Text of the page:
I am a native New Yorker and was amazed at the fantastic bits of information I dug up. I learned, for instance, that Washington Square Park is built on what was once a potter’s field, where 100,000 people were buried for a century and a half. I walked the streets of Greenwich Village, saw the buildings my characters would have seen, drank in bars they patronized, and gazed up at the ninth story of the Asch Building (now part of NYU) to visualize the flames bursting through the windows and the workers leaping to their deaths.
The cover of my book is a photo I took of the building in 2010, with smoke and color added for dramatic effect.
For those of you who write about history, or simply enjoy reading it, I know you’ll agree that real-life events in the past make a grand backdrop for a fictional story.
Murder, in particular.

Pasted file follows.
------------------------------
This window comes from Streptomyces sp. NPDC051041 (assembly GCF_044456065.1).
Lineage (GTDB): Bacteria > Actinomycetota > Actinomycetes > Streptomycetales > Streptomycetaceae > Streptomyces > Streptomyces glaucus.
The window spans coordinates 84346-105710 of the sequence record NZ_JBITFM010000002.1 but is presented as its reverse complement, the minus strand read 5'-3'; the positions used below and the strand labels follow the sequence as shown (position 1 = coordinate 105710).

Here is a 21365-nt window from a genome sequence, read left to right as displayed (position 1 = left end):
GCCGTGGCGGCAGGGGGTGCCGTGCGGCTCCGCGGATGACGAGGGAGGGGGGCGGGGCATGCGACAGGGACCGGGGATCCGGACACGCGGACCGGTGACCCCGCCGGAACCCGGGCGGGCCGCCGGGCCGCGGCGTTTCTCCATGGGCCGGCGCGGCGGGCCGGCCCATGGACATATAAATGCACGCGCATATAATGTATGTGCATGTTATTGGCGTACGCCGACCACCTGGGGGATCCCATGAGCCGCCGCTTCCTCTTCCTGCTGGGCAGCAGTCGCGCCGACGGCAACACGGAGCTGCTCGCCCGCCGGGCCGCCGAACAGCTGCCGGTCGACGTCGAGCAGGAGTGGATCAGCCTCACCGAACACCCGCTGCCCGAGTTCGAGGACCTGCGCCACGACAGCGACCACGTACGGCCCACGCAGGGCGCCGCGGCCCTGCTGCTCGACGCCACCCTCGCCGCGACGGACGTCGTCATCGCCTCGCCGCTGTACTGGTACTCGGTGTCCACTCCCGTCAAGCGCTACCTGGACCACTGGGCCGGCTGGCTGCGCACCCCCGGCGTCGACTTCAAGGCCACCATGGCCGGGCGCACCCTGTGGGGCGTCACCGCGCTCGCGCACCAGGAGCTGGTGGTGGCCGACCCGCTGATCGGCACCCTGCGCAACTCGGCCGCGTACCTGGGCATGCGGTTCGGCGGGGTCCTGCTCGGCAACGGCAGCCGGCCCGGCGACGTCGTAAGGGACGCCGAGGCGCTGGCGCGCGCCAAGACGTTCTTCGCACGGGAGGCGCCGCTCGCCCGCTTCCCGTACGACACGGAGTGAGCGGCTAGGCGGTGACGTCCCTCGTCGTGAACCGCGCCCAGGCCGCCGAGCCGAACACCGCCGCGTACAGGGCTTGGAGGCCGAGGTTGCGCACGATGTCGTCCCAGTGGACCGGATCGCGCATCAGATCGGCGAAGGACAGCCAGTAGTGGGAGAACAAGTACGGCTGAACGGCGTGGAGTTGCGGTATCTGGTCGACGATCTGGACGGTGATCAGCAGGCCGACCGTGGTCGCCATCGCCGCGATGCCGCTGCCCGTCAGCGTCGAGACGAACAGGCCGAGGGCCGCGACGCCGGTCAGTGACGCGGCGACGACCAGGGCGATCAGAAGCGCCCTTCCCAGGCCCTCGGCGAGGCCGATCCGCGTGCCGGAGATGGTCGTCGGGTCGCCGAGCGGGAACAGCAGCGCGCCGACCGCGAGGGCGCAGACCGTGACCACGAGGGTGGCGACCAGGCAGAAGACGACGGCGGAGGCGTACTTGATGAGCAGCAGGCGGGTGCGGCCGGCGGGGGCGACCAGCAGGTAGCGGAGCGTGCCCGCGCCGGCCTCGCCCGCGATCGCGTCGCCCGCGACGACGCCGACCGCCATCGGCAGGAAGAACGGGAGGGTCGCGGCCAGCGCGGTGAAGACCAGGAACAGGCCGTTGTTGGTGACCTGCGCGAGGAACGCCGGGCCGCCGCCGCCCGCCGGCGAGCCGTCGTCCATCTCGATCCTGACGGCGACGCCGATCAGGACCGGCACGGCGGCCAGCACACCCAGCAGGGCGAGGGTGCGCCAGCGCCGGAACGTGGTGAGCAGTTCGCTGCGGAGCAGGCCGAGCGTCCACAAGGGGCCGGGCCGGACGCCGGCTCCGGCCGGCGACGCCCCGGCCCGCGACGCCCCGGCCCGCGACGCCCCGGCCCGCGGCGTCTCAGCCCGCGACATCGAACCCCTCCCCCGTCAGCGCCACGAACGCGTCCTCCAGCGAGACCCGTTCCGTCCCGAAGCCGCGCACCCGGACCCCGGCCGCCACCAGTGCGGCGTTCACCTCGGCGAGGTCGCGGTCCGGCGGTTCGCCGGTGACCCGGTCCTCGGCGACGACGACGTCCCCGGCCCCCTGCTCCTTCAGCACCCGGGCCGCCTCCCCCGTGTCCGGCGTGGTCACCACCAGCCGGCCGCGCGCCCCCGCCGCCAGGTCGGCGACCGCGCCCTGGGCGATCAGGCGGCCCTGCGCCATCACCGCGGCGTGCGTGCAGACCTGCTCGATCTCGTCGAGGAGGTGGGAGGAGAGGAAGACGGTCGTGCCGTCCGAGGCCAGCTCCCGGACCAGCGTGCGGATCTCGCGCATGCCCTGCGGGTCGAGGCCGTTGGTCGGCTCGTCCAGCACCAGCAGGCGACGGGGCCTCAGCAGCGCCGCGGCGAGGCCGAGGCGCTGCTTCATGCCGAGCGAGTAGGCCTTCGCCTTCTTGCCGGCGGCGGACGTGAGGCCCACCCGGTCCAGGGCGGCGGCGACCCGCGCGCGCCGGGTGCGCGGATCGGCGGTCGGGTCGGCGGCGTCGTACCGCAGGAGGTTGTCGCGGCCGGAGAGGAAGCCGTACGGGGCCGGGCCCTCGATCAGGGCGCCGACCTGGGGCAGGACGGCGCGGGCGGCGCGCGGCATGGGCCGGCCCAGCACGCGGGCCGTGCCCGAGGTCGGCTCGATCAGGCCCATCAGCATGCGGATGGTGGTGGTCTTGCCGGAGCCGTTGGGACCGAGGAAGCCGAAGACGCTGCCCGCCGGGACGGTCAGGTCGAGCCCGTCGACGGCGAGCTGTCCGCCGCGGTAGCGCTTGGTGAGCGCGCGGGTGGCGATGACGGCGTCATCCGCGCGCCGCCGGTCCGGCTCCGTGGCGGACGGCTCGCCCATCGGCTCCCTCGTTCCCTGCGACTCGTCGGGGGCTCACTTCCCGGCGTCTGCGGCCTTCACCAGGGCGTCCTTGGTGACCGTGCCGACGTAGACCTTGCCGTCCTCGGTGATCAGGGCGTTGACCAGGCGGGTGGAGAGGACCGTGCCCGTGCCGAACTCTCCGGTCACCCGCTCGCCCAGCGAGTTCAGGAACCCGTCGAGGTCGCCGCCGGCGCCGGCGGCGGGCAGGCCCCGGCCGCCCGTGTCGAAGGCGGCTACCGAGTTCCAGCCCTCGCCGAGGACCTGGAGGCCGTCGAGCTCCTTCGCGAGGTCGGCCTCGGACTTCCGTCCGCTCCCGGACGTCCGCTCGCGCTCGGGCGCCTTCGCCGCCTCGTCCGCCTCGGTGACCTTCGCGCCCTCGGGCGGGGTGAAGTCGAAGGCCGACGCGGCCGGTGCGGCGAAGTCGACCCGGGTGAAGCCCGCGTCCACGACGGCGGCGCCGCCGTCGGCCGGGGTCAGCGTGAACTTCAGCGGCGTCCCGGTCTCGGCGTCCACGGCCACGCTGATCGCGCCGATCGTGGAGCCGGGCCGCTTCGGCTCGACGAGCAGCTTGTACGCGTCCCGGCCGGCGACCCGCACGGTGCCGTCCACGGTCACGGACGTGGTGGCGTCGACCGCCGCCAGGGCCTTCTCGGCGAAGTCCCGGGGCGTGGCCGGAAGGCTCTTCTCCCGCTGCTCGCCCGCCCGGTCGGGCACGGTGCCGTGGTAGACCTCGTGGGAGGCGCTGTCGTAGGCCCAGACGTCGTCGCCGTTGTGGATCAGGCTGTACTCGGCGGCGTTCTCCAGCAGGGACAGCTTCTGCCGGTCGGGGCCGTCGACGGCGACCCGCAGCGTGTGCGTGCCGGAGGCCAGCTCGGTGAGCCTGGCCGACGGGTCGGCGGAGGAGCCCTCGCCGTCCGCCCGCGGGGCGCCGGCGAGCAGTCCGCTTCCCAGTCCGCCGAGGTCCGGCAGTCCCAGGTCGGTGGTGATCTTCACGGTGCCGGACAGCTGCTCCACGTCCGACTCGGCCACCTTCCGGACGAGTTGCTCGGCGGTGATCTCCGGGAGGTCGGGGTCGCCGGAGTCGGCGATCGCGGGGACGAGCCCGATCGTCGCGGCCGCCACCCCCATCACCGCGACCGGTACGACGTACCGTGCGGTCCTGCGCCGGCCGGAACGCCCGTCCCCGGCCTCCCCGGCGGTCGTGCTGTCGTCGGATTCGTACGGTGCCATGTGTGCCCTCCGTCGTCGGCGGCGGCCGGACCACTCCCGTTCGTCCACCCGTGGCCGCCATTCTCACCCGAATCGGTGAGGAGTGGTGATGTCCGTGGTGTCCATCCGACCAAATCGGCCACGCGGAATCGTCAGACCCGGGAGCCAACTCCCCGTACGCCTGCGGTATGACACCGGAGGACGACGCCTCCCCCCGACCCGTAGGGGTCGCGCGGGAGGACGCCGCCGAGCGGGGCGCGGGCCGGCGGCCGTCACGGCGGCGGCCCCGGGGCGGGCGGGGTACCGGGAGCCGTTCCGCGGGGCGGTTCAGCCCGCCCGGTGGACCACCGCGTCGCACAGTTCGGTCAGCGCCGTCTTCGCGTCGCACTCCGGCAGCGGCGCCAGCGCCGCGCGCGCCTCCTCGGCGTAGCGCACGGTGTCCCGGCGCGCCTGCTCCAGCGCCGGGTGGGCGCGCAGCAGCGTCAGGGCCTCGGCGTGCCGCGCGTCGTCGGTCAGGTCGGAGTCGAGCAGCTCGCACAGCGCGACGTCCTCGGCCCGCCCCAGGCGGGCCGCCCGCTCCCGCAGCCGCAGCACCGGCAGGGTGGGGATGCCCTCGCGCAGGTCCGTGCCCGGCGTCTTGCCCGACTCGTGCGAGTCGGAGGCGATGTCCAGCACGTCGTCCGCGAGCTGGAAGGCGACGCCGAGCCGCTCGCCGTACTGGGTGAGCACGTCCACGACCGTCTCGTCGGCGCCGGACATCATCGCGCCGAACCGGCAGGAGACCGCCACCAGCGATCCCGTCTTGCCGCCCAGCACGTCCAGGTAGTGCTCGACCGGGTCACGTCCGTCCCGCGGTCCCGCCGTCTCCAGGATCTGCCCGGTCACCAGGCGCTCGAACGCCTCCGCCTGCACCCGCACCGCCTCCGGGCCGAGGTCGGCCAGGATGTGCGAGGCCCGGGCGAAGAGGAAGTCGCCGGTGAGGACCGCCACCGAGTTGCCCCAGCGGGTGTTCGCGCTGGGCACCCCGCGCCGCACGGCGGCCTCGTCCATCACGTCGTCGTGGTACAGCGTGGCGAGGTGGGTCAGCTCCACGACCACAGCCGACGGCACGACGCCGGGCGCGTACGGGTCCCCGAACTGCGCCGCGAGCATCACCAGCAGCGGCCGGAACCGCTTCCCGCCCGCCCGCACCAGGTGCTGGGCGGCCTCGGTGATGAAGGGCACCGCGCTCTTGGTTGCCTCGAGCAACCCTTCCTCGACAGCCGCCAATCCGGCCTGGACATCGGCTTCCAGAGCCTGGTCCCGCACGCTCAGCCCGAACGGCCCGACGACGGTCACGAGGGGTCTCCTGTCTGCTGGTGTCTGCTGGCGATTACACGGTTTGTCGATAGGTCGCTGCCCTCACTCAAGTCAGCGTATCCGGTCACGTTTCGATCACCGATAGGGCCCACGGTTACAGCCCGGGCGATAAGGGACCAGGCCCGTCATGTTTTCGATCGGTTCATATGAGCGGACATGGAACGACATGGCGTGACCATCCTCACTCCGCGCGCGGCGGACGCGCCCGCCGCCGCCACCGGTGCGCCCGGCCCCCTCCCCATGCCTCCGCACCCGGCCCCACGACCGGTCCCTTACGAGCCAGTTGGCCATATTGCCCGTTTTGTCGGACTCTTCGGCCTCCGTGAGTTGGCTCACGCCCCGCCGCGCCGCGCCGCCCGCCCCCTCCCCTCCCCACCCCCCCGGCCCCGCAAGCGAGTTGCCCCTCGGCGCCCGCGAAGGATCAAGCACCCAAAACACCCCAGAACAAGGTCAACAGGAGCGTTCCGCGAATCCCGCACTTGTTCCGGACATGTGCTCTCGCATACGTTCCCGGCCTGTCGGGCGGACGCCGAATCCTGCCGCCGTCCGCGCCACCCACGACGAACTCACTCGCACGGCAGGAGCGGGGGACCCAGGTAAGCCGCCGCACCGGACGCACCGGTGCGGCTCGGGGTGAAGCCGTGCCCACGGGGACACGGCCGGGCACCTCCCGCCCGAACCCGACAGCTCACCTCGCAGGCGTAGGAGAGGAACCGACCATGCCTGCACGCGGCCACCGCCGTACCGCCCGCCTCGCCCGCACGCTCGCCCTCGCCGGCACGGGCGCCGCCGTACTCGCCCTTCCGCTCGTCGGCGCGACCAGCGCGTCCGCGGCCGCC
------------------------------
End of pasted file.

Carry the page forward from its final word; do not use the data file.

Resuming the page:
Mystery writers and readers have long been beguiled by Jack the Ripper. Numerous serial killers have upstaged the Ripper since his murders in 1888.
From Peter Kurten, the “Dusseldorf Vampire,” who began murdering in 1913 and killed at least nine before surrendering . . . to Belle Gunness, who slayed more than 40 men by luring them to her farm through lovelorn notices . . . to Jeffrey Dahmer, who killed, dismembered, and cannibalized 17 men from 1978-1991 . . . to H. H. Holmes, one of the first American serial killers, featured in Erik Larson’s terrific book, The Devil in the White City . . . to Albert DeSalvo, who was, in 2013, finally proven by DNA to be the Boston Strangler. Thank you, forensic science!